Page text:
About 45 seconds to 1 minute is enough to get the correct texture in the boondi. This step is important because if boondi becomes crisp then motichoor laddu won’t be soft and they won’t be able to absorb the sugar syrup.
8. For collecting the fried boondi use a large slotted spoon/jhara. Drain the oil very well after removing the boondi and then add them directly to the sugar syrup.
Also, note that the sugar syrup should be hot. If the sugar syrup is not hot, then just heat it. In case, the sugar syrup crystallizes, then reheat again mixing 1 to 2 tablespoons water. No need to bother about the flat or tailed boondis as we will be pulsing them in the blender later.
Fry the boondi in batches this way and keep on adding them after draining the oil very well to the hot sugar syrup.
9. Make all the boondis like this and keep on adding boondis immediately to the sugar syrup. Stir and mix well. The boondis should get softened in the sugar syrup.
Making Motichoor Laddu
10. In a blender or mixer add all of the boondi that has been mixed with the sugar syrup. Add 1 tablespoon of hot water and pulse the boondi mixture a few times to get a smaller shape. Don’t pulse too much otherwise you won’t be able to shape the motichoor laddu easily.
The amount of water to be added depends on the texture of the boondis. If the boondis are a bit crisp, then add 1 or 2 tablespoons more of the hot water. The boondis absorb the hot water and remain soft and moist.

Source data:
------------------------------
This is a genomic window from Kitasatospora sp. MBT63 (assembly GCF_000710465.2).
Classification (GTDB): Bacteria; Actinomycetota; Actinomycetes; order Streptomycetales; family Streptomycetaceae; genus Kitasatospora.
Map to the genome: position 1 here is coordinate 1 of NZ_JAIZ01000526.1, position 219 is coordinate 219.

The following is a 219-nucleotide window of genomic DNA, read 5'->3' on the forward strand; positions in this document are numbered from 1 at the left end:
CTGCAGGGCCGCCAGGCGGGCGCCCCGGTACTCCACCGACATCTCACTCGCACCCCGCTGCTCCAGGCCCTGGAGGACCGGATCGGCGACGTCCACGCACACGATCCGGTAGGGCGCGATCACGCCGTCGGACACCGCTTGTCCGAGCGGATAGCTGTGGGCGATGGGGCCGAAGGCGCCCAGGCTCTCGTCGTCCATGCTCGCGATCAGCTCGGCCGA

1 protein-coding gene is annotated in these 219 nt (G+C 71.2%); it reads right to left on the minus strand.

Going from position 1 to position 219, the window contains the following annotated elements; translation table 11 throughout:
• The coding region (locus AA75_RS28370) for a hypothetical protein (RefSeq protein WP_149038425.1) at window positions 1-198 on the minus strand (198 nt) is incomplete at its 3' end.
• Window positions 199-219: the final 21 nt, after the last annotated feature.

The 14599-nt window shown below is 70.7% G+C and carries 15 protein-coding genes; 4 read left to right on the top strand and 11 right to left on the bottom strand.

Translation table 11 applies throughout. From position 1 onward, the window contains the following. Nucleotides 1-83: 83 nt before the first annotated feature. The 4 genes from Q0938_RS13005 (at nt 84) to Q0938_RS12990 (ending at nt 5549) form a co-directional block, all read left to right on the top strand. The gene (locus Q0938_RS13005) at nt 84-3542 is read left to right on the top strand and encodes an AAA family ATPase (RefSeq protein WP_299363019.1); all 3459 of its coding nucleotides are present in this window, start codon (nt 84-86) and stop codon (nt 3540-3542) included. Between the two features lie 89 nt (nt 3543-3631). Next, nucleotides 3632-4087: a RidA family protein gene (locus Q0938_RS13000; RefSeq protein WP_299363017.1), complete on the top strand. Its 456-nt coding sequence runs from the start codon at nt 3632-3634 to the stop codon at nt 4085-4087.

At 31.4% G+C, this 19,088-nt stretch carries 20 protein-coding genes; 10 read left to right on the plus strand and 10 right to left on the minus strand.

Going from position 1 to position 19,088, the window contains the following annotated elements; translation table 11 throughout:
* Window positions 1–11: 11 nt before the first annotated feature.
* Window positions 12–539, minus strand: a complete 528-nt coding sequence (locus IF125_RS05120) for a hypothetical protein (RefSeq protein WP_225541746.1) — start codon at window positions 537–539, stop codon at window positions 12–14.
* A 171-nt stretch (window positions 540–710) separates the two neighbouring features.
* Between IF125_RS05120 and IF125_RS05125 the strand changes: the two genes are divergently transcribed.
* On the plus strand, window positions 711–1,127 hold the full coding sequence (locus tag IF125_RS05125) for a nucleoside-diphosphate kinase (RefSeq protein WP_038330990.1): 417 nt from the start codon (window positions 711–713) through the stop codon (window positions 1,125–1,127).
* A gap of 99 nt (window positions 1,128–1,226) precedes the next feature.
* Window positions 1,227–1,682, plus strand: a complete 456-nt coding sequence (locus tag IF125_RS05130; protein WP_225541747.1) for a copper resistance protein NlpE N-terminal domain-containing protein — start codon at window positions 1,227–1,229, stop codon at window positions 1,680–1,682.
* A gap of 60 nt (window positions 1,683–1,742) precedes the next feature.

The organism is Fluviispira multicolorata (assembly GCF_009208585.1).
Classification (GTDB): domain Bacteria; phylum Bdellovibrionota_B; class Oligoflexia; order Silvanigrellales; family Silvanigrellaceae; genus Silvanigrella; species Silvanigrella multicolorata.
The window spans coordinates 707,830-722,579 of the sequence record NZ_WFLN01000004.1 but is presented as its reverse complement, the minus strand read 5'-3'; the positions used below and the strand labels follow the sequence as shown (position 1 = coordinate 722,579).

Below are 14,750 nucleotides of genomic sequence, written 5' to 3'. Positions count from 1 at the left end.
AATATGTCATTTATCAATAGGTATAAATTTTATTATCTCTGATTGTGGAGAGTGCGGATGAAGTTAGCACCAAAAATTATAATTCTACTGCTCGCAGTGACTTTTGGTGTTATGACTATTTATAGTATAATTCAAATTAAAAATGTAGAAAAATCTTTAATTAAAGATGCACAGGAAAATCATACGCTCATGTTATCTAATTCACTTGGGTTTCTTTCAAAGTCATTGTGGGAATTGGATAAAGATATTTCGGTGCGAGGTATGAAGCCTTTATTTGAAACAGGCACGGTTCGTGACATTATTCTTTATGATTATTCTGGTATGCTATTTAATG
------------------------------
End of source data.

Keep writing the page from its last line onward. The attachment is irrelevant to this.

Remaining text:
11. Add the magaz (melon seeds) and black cardamom seeds. Mix well.
12. Apply some oil or ghee on your palms and shape the ladoo. The mixture would be warm when preparing the laddu. On cooling they become firm.
You can garnish them with melon seeds/magaz or raisins or nuts like almond or pistachio slivers. These ladoo can also be refrigerated.
If you fry them in ghee then the ghee will solidify on refrigeration and some softness is lost. Enjoy them as soon as they are made and store leftovers in the refrigerator.
For more sweets recipes you can check this post sharing 121 Sweets for Diwali festival.
Recollecting the important points to make Motichoor Ladoo
- The batter should be smooth flowing and without lumps and of medium consistency.
- One thread consistency in sugar solution and keep it hot.
- Don’t over fry the boondis or make them crisp. They should be soft and cooked and not crisp.
- Sugar syrup should be hot when you add boondis to them.
- Add fried boondis immediately to the sugar syrup.
- Don’t pulse the boondis too much in mixer. Otherwise you won’t be able to shape the motichur ladoo easily.